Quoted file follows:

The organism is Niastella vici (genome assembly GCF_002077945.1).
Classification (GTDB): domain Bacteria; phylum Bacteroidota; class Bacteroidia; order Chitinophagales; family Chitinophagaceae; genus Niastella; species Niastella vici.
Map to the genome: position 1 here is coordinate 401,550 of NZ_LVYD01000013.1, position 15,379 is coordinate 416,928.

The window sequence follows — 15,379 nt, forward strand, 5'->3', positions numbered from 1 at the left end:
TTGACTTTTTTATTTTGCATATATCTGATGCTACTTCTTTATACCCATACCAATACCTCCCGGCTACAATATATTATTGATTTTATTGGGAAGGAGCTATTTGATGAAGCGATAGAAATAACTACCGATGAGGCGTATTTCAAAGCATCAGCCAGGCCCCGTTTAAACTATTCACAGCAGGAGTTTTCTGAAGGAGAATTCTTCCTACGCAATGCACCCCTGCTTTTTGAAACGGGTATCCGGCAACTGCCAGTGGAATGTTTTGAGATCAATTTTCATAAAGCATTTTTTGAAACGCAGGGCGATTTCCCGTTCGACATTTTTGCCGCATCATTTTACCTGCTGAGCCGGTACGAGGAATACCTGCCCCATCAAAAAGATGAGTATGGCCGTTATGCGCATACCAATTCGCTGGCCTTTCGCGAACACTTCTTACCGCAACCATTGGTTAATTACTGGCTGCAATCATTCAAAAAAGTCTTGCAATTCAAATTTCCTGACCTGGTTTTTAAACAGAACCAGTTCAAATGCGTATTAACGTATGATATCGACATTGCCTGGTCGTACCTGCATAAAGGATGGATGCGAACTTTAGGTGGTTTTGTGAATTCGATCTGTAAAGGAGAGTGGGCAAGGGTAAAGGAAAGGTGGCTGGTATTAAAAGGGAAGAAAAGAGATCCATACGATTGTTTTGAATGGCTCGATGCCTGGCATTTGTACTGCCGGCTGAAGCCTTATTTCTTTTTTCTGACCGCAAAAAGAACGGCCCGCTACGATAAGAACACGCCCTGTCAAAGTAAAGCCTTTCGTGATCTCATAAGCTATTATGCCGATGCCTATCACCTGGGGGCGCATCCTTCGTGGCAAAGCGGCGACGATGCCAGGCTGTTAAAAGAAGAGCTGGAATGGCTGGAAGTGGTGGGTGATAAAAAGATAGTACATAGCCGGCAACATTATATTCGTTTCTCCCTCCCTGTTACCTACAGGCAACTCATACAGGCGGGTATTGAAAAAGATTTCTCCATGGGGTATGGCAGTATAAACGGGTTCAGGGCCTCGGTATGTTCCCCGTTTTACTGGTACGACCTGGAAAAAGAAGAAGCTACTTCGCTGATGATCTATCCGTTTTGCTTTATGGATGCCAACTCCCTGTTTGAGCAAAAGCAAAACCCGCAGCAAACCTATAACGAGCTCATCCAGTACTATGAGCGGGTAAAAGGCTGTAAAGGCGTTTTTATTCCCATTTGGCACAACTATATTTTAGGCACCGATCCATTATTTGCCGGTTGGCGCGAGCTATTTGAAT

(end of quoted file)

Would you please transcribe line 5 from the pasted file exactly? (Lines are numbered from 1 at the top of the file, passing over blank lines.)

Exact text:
TTGACTTTTTTATTTTGCATATATCTGATGCTACTTCTTTATACCCATACCAATACCTCCCGGCTACAATATATTATTGATTTTATTGGGAAGGAGCTATTTGATGAAGCGATAGAAATAACTACCGATGAGGCGTATTTCAAAGCATCAGCCAGGCCCCGTTTAAACTATTCACAGCAGGAGTTTTCTGAAGGAGAATTCTTCCTACGCAATGCACCCCTGCTTTTTGAAACGGGTATCCGGCAACTGCCAGTGGAATGTTTTGAGATCAATTTTCATAAAGCATTTTTTGAAACGCAGGGCGATTTCCCGTTCGACATTTTTGCCGCATCATTTTACCTGCTGAGCCGGTACGAGGAATACCTGCCCCATCAAAAAGATGAGTATGGCCGTTATGCGCATACCAATTCGCTGGCCTTTCGCGAACACTTCTTACCGCAACCATTGGTTAATTACTGGCTGCAATCATTCAAAAAAGTCTTGCAATTCAAATTTCCTGACCTGGTTTTTAAACAGAACCAGTTCAAATGCGTATTAACGTATGATATCGACATTGCCTGGTCGTACCTGCATAAAGGATGGATGCGAACTTTAGGTGGTTTTGTGAATTCGATCTGTAAAGGAGAGTGGGCAAGGGTAAAGGAAAGGTGGCTGGTATTAAAAGGGAAGAAAAGAGATCCATACGATTGTTTTGAATGGCTCGATGCCTGGCATTTGTACTGCCGGCTGAAGCCTTATTTCTTTTTTCTGACCGCAAAAAGAACGGCCCGCTACGATAAGAACACGCCCTGTCAAAGTAAAGCCTTTCGTGATCTCATAAGCTATTATGCCGATGCCTATCACCTGGGGGCGCATCCTTCGTGGCAAAGCGGCGACGATGCCAGGCTGTTAAAAGAAGAGCTGGAATGGCTGGAAGTGGTGGGTGATAAAAAGATAGTACATAGCCGGCAACATTATATTCGTTTCTCCCTCCCTGTTACCTACAGGCAACTCATACAGGCGGGTATTGAAAAAGATTTCTCCATGGGGTATGGCAGTATAAACGGGTTCAGGGCCTCGGTATGTTCCCCGTTTTACTGGTACGACCTGGAAAAAGAAGAAGCTACTTCGCTGATGATCTATCCGTTTTGCTTTATGGATGCCAACTCCCTGTTTGAGCAAAAGCAAAACCCGCAGCAAACCTATAACGAGCTCATCCAGTACTATGAGCGGGTAAAAGGCTGTAAAGGCGTTTTTATTCCCATTTGGCACAACTATATTTTAGGCACCGATCCATTATTTGCCGGTTGGCGCGAGCTATTTGAAT